Thursday, April 7, 2011

Wedding Cake Topper Part 3

Another day of sunshine and time to get out the Scotch-Brite Pad again as we get into the third part in our series on the wedding cake topper.
So far we have sanded, painted, painted again, and then patiently waited for everything to dry. The next step is to finish the piece before it is all cut. My next step is to apply another light sanding/polishing via Scotch-Brite and then mix a concoction of low-odor mineral spirits and 100% tung oil. You should note that tung oil is derived from a tree nut and people with nut allergies should maybe not test out whether or not they will react.
Back to the mixture- tung oil needs to be mixed with a solvent in a 1:1 ratio to allow the oil to penetrate the pores of the wood. Even though we have added two coats of paint, the surface is not sealed and this penetrating layer will be the first step.

Tung Oil : Mineral Spirits (1:1)

You should also note that unless your product specifically states that it is 100% pure, you are likely dealing with a product that has tung oil as an additive to other chemicals. If you are wanting an environmentally friendly finish, you must be careful in selecting 100% pure oil.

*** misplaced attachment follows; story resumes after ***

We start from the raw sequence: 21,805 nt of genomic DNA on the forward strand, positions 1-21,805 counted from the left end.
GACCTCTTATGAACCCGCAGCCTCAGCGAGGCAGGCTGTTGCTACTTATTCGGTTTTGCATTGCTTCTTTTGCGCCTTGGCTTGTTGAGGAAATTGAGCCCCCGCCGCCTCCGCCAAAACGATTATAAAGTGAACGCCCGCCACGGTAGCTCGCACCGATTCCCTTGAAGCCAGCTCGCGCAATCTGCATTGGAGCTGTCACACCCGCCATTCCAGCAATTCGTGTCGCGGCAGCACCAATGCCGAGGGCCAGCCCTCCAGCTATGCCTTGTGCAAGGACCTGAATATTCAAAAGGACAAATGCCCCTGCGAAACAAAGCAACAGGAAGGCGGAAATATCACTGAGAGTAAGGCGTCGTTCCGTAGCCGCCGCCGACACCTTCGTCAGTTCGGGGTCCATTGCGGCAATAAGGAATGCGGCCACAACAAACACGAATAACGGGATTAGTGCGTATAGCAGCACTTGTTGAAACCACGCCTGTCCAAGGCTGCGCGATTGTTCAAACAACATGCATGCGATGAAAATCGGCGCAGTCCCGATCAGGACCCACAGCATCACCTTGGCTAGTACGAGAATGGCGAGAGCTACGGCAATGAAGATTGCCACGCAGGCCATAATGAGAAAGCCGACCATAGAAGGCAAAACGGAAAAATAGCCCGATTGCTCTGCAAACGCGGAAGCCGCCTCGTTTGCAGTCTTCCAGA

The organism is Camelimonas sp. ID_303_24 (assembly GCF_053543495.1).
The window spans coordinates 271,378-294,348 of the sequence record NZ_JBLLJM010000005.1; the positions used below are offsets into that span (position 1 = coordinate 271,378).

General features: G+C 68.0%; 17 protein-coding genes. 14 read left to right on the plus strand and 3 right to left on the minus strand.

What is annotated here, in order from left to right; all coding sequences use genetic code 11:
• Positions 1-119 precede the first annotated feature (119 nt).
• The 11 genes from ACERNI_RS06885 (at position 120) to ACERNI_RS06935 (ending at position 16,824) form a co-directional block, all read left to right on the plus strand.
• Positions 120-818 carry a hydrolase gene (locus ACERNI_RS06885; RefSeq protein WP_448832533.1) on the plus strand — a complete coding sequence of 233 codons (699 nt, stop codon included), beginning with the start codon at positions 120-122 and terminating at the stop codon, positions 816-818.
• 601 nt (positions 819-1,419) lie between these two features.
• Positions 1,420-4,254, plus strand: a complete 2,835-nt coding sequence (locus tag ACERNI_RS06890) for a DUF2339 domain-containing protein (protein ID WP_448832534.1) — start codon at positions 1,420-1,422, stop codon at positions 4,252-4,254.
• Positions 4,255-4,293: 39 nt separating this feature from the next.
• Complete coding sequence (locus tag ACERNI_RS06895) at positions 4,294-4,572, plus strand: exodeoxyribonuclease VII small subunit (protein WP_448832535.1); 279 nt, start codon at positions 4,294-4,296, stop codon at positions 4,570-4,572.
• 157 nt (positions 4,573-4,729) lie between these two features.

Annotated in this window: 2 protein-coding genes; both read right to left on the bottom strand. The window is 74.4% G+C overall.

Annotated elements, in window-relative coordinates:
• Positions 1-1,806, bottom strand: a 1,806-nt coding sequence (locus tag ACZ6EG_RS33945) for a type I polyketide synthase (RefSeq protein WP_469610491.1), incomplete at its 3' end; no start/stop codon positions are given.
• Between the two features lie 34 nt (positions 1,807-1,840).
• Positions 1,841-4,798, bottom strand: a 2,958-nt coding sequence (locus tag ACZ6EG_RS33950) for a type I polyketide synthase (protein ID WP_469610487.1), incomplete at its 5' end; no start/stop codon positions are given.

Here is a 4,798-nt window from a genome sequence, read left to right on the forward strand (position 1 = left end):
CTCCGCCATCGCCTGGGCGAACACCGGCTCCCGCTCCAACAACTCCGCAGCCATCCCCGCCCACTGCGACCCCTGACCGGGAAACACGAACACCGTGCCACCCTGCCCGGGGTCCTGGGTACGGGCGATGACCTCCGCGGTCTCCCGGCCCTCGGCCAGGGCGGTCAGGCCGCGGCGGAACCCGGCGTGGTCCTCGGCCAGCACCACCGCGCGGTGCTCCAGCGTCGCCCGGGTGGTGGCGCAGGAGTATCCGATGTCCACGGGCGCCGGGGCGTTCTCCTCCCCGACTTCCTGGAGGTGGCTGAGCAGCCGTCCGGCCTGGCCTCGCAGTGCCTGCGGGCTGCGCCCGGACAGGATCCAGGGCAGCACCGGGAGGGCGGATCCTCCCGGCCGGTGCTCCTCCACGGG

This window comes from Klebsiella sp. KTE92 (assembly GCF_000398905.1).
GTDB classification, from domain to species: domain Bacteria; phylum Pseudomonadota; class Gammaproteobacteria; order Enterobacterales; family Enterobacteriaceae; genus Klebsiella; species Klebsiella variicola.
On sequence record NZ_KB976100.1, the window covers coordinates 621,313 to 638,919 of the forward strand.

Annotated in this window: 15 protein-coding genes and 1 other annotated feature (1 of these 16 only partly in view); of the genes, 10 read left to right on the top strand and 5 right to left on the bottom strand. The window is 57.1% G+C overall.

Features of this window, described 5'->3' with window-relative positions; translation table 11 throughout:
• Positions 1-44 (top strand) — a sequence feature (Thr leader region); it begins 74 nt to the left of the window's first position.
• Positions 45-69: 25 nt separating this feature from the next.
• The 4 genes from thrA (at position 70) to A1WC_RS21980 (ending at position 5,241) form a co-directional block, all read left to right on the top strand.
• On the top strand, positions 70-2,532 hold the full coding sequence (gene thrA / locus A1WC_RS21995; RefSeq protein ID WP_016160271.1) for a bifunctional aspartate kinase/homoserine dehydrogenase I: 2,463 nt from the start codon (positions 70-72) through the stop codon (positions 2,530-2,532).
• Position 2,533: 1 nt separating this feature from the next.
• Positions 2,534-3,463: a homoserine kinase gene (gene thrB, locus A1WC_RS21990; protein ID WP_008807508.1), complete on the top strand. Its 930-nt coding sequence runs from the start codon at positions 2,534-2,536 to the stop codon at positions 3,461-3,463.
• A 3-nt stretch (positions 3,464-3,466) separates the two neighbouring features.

Tung oil, when applied in multiple thin coats, will slowly cure to a stain finish and be more resistant to water than other oil finishes.
When using milk paint, I use tung oil not only for it's natural finish but also for color changes in the milk paint, Tung oil will deepen the milk paint color by about 2 shades. If this is desirable, tung oil is an excellent thing to use as it does not darken or yellow with age and you can be more sure of its staying power than other finishes.

Here is our green piece with its first coat of oil/solvent. This will need another 12-24 hours to finish the job before we add another coat. One more note- you want to make sure you do NOT leave a light sheen on the wood of oil. In this case it should be applied with a soft cotton rag that is fuzzy-free. After application, take a clean part of that cloth and try and remove any extra oil that is left over from the application. It's unnecessary and can lengthen the next step.
Milk Paint Deepened with Tung Oil
The color here looks impossibly dark as the oil is drying. I think we will see another color change by tomorrow as the oil dries and penetrates the wood pores.

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